How Research & Innovation supports Europe’s leadership in wind?

Experts agree: Europe must invest in Research and Innovation to remain a global renewable energy technology leader. European policymakers must support renewable energy industry to scale up the deployment of renewable energy markets and make this technology and the whole system reliable and resilience.

European Commissioner for Internal Market Thierry Breton hosted the fourth edition of the EU Industry Days (23-26 February). European stakeholders and citizens from all over Europe established a strong dialogue on the future of European industry and the green and digital transition.

ETIPWind Chair Adrian Timbus spoke in Wednesday’s session, “Unlocking the full potential of renewables through EU industrial policy – from emerging to commercial technologies”. The panel discussed the different challenges that wind, solar, and ocean energy are facing today.

Mr Timbus focused on R&I and the role of ETIPWind in supporting European Research and Innovation (R&I) policy at EU and national level. Europe is a leader in renewable energy technologies, especially wind energy. Over half of all wind turbines installed globally are made by European companies. We have the biggest, most advanced turbines. But Chinese manufacturers are catching up. They have a much larger market which brings economies of scale and more investments in R&I. “China installed 72 GW last year, seven times as much as the EU27”, stressed Mr Timbus.

Today the European wind energy industry faces significant challenges. To become climate-neutral Europe’s energy demand needs to be at least 50% renewable electricity. This requires more than 1,000 GW of onshore and 300 GW of offshore wind by 2050. But more research is needed as new, bigger turbines are emerging in the market, product cycles become shorter, and production and installation ramps up. In addition, we need to figure out new ways to build and operate the energy system. Finally, the wind sector is working on developing new solutions to become fully circular. The goal is to become 100% recyclable thanks to R&I in new sustainable materials.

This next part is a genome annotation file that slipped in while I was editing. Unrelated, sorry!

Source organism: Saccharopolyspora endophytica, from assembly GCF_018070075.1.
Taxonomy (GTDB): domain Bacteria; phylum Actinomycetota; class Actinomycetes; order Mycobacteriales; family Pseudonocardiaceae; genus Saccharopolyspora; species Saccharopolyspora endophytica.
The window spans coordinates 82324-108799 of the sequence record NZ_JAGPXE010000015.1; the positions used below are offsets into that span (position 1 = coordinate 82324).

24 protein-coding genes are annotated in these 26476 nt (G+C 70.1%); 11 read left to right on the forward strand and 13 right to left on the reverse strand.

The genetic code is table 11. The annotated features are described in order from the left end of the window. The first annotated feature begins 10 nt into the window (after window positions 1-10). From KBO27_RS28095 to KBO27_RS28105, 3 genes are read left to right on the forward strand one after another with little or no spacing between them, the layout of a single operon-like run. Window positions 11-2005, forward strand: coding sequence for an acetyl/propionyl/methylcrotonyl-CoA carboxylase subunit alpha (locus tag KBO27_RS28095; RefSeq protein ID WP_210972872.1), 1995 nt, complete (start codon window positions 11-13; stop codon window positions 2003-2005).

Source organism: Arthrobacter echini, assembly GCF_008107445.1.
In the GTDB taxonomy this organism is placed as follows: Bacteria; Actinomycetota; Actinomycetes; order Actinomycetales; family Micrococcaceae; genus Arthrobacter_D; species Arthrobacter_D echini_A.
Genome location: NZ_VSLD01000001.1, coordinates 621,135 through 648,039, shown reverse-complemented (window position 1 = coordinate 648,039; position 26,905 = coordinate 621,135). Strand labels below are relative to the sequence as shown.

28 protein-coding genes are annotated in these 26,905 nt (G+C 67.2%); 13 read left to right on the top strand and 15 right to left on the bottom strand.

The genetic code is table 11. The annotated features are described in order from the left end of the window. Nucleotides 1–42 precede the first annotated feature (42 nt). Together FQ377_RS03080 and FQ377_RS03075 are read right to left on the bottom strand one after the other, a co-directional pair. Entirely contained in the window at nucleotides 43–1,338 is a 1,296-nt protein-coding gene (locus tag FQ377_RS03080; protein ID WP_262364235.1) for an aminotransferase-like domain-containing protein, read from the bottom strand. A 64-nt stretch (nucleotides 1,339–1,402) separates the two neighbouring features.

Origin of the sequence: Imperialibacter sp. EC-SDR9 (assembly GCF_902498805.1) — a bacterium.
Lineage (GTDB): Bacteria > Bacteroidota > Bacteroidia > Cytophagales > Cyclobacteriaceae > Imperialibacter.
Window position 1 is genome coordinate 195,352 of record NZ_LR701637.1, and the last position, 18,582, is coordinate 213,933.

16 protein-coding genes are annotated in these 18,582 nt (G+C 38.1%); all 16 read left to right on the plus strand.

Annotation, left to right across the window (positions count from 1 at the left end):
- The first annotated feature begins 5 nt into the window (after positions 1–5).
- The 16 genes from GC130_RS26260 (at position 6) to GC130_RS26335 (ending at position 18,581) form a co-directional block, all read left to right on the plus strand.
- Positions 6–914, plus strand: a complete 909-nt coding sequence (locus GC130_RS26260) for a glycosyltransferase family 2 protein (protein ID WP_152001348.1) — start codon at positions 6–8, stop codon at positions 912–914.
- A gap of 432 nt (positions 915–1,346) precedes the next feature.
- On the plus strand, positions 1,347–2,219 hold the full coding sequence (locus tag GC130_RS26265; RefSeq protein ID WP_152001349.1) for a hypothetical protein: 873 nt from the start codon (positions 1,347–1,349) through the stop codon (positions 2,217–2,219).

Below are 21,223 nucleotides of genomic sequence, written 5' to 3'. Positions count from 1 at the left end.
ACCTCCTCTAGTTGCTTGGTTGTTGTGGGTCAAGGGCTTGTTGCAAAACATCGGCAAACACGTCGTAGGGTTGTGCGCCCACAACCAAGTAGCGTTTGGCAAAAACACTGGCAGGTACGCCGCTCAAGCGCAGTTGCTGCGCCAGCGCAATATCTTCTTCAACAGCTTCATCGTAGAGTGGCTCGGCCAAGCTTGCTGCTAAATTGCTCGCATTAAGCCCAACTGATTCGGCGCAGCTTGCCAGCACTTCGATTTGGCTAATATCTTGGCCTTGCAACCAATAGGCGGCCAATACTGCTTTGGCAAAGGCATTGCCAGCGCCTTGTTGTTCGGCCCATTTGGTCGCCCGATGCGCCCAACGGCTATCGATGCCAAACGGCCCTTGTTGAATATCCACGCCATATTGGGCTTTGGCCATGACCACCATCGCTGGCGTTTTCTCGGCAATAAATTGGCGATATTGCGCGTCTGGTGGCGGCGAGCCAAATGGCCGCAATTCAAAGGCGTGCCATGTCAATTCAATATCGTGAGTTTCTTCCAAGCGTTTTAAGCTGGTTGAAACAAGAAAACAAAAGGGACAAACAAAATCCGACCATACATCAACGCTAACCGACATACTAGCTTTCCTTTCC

Mr Timbus also highlighted the barriers to expanding the European wind energy market. “Permitting is one of the main barriers” but “also chronic under-investment” in Europe’s electricity grids:  the latest estimates put the shortfall at €100bn annually. “European institutions and energy industry must work together to set up a masterplan to plug this gap”.  In addition, “the European Investment Bank and InvestEU have a key role to support riskier projects and innovative manufacturing capacity”.

ETIPWind, continues to work hard to identify common challenges and the needs of the European wind energy sector. EU support for Research and Innovation remains crucial and will remain so into the future.

Find out all the recommendation in our ETIPWind roadmap.